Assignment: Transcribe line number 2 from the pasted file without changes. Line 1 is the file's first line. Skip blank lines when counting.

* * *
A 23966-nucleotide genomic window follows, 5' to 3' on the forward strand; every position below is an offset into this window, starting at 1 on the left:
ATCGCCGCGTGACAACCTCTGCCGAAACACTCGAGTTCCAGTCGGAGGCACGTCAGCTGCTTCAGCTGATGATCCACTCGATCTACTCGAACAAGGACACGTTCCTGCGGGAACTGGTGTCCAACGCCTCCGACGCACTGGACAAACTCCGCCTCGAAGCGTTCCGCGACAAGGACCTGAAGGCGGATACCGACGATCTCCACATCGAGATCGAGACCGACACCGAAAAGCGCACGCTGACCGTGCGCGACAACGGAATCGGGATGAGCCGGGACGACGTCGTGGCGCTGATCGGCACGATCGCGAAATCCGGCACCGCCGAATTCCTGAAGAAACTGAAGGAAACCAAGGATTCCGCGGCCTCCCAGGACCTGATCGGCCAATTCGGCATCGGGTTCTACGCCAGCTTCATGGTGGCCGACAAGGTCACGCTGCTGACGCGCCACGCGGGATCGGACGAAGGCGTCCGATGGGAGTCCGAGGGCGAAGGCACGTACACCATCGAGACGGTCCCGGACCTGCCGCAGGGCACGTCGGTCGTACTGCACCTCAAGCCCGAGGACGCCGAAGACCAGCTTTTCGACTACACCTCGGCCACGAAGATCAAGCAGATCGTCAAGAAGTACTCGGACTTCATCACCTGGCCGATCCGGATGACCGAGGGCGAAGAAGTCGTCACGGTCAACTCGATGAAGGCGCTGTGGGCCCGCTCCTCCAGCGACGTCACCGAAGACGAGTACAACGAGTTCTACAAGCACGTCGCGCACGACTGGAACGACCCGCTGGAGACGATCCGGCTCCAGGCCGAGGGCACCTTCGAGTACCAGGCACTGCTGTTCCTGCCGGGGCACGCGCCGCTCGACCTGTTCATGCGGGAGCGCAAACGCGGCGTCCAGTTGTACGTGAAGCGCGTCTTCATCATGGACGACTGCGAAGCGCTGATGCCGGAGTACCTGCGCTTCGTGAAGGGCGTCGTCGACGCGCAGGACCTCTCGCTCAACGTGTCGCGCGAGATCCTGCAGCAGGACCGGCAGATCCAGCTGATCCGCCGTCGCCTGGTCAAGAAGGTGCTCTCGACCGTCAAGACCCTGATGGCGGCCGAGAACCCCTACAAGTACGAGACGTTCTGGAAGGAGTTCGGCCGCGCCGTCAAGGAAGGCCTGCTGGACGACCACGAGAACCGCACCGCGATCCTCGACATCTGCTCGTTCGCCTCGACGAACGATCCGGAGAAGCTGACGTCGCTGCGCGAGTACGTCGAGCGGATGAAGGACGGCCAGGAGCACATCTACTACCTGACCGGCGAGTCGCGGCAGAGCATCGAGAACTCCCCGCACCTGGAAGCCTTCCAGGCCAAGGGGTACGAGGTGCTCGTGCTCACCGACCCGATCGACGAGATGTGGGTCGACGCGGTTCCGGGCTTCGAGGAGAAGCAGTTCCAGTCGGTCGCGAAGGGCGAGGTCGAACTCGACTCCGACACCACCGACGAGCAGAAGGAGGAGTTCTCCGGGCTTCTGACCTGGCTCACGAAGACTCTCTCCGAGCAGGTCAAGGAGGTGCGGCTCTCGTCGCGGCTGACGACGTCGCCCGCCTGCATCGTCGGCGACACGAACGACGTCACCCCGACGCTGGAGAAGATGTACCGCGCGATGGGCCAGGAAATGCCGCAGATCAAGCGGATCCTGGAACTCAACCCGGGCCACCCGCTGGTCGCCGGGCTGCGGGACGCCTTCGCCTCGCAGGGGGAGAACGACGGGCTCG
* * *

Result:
ATCGCCGCGTGACAACCTCTGCCGAAACACTCGAGTTCCAGTCGGAGGCACGTCAGCTGCTTCAGCTGATGATCCACTCGATCTACTCGAACAAGGACACGTTCCTGCGGGAACTGGTGTCCAACGCCTCCGACGCACTGGACAAACTCCGCCTCGAAGCGTTCCGCGACAAGGACCTGAAGGCGGATACCGACGATCTCCACATCGAGATCGAGACCGACACCGAAAAGCGCACGCTGACCGTGCGCGACAACGGAATCGGGATGAGCCGGGACGACGTCGTGGCGCTGATCGGCACGATCGCGAAATCCGGCACCGCCGAATTCCTGAAGAAACTGAAGGAAACCAAGGATTCCGCGGCCTCCCAGGACCTGATCGGCCAATTCGGCATCGGGTTCTACGCCAGCTTCATGGTGGCCGACAAGGTCACGCTGCTGACGCGCCACGCGGGATCGGACGAAGGCGTCCGATGGGAGTCCGAGGGCGAAGGCACGTACACCATCGAGACGGTCCCGGACCTGCCGCAGGGCACGTCGGTCGTACTGCACCTCAAGCCCGAGGACGCCGAAGACCAGCTTTTCGACTACACCTCGGCCACGAAGATCAAGCAGATCGTCAAGAAGTACTCGGACTTCATCACCTGGCCGATCCGGATGACCGAGGGCGAAGAAGTCGTCACGGTCAACTCGATGAAGGCGCTGTGGGCCCGCTCCTCCAGCGACGTCACCGAAGACGAGTACAACGAGTTCTACAAGCACGTCGCGCACGACTGGAACGACCCGCTGGAGACGATCCGGCTCCAGGCCGAGGGCACCTTCGAGTACCAGGCACTGCTGTTCCTGCCGGGGCACGCGCCGCTCGACCTGTTCATGCGGGAGCGCAAACGCGGCGTCCAGTTGTACGTGAAGCGCGTCTTCATCATGGACGACTGCGAAGCGCTGATGCCGGAGTACCTGCGCTTCGTGAAGGGCGTCGTCGACGCGCAGGACCTCTCGCTCAACGTGTCGCGCGAGATCCTGCAGCAGGACCGGCAGATCCAGCTGATCCGCCGTCGCCTGGTCAAGAAGGTGCTCTCGACCGTCAAGACCCTGATGGCGGCCGAGAACCCCTACAAGTACGAGACGTTCTGGAAGGAGTTCGGCCGCGCCGTCAAGGAAGGCCTGCTGGACGACCACGAGAACCGCACCGCGATCCTCGACATCTGCTCGTTCGCCTCGACGAACGATCCGGAGAAGCTGACGTCGCTGCGCGAGTACGTCGAGCGGATGAAGGACGGCCAGGAGCACATCTACTACCTGACCGGCGAGTCGCGGCAGAGCATCGAGAACTCCCCGCACCTGGAAGCCTTCCAGGCCAAGGGGTACGAGGTGCTCGTGCTCACCGACCCGATCGACGAGATGTGGGTCGACGCGGTTCCGGGCTTCGAGGAGAAGCAGTTCCAGTCGGTCGCGAAGGGCGAGGTCGAACTCGACTCCGACACCACCGACGAGCAGAAGGAGGAGTTCTCCGGGCTTCTGACCTGGCTCACGAAGACTCTCTCCGAGCAGGTCAAGGAGGTGCGGCTCTCGTCGCGGCTGACGACGTCGCCCGCCTGCATCGTCGGCGACACGAACGACGTCACCCCGACGCTGGAGAAGATGTACCGCGCGATGGGCCAGGAAATGCCGCAGATCAAGCGGATCCTGGAACTCAACCCGGGCCACCCGCTGGTCGCCGGGCTGCGGGACGCCTTCGCCTCGCAGGGGGAGAACGACGGGCTCG